Alabama Judge Roy Moore has opened up over the internal conflict he suffered while standing against the U.S. Supreme Court’s ruling against traditional marriage.
Judge Moore made national headlines in 2015 when he instructed probate judges not to issue marriage licenses to homosexual couples.
Even after the U.S. Supreme Court’s ruling, Judge Moore advised the probate courts that his order was still in effect, until the Alabama Supreme Court ruled on the issue.
It was the Alabama Supreme Court’s inability to decide a case following the U.S. Supreme Court’s creation of same-sex “marriage” that prompted its chief justice, Roy Moore, to advise probate judges in the state that his March, 2015 order not to issue marriage licenses to same-sex couples was still in effect.
In the Jan. 6  administrative order, his intent simply was to reassure the public and the state’s judiciary that the issue had not been forgotten, nor had it been resolved, Moore explained in an affidavit submitted in a motion to dismiss the judicial ethics complaint brought against him by the state’s Court of the Judiciary.
Moore is suspended from his duties until the complaint is resolved.
Judge Moore’s actions were largely a result of the judicial confusion surrounding the U.S. Supreme Court’s sweeping and unconstitutional decision regarding marriage laws and amendments.
In March, 2015, Judge Moore issued his order barring same-sex marriage licenses. This was done to preempt probate courts from taking the law into their own hands — as so many government officials had done across the country in the name of their preferred political agenda.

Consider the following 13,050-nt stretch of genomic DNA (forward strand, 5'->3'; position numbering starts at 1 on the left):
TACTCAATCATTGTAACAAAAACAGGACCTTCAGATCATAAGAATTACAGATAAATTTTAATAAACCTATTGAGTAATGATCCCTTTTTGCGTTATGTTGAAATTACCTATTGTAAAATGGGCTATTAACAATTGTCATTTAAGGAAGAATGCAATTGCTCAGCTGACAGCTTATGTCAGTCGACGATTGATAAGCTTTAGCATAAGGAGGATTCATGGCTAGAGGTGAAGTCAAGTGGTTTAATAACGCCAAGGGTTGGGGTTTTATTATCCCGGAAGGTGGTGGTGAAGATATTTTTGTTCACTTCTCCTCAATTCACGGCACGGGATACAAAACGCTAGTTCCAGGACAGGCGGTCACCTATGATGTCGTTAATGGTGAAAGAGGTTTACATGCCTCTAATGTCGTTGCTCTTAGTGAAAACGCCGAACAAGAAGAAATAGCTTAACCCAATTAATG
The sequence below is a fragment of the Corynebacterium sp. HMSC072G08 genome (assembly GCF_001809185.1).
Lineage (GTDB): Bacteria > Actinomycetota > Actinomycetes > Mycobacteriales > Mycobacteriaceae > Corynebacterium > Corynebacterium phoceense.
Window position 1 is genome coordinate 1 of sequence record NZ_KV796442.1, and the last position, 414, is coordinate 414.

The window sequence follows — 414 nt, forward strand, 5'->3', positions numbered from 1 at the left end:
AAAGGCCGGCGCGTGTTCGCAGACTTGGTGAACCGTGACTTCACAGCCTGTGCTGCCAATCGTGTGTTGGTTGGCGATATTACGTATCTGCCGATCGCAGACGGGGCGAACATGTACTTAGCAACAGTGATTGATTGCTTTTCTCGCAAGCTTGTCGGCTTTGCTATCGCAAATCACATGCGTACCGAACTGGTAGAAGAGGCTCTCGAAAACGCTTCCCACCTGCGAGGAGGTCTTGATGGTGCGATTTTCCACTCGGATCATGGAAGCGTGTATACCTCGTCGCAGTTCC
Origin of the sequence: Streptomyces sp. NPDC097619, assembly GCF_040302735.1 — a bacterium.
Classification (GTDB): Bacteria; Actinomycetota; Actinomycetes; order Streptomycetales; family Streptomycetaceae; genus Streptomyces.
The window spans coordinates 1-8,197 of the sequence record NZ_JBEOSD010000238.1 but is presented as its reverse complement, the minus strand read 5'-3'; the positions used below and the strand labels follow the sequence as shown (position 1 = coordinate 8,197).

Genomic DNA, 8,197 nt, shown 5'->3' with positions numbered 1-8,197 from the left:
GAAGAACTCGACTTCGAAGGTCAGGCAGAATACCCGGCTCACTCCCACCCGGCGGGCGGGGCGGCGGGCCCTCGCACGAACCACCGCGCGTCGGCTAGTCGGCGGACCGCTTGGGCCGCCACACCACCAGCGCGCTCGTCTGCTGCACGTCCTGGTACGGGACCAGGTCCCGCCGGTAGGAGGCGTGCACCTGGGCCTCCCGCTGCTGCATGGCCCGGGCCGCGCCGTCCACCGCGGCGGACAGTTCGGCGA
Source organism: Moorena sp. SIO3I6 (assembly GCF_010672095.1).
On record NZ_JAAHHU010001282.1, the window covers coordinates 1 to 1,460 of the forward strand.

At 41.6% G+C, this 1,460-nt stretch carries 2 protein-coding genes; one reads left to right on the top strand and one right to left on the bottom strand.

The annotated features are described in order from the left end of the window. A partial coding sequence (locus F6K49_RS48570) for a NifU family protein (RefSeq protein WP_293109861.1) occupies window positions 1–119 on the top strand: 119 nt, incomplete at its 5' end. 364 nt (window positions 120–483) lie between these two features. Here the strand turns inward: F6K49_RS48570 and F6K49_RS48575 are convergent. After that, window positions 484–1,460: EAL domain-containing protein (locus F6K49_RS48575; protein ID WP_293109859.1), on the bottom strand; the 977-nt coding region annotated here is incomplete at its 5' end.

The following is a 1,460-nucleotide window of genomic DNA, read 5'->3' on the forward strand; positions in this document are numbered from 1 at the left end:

This lawlessness was encouraged in part by the words of then U.S. Attorney General Eric Holder, who encouraged his state-level counterparts to do whatever they felt necessary to bring “gay marriage” to their respective states.
Judge Moore’s instructions were for the Alabama courts to maintain respect for both the state constitution and state law.
At that time, the state court was already considering an issue related to same-sex marriages. Even after the U.S. Supreme Court’s decision, the state court continued to deliberate on the matter.
Judge Moore explicitly denies that his judicial order was given in defiance of the federal court system.
As of September, 2015, Moore was urging his fellow court justices to finally make a decision, “any decision.”
“Any decision is better than no decision at all,” he wrote. “The uncertainty facing the probate judges [those who issue marriage licenses in the state] is enormous. … They need guidance from us on this court’s view.”
A month later, he repeated his plea. “We have a duty to decide the cases before us,” he wrote. “We are coming under increasing scrutiny for our failure to act.”
While Moore said he would not normally comment on this case or admit his frustrations with the court’s inaction, he felt the public deserved an explanation over such an anticipated decision.
As of January, 2016, Moore issued an administrative order informing the probate judges that the issue was still under deliberation. The order was given without any comment on the nature of the issue itself or the delays involved in reaching a decision.
In February, the court released a one-sentence order to dismiss “all pending motions and petitions” — effectively ending the case. The probate judges were told to continue following the order to issue marriage licenses only to male-female couples.
Judge Moore is currently suspended pending charges against him by the Judiciary Inquiry Commission (JIC) over the court’s January, 2016 orders to the probate judges.
Judge Moore has filed a motion to dismiss these charges on the grounds that the JIC does not have the authority to file the complaint.
Further, it has been pointed out that the JIC is attacking Moore on orders, and with help, from the radically leftist Southern Poverty Law Center.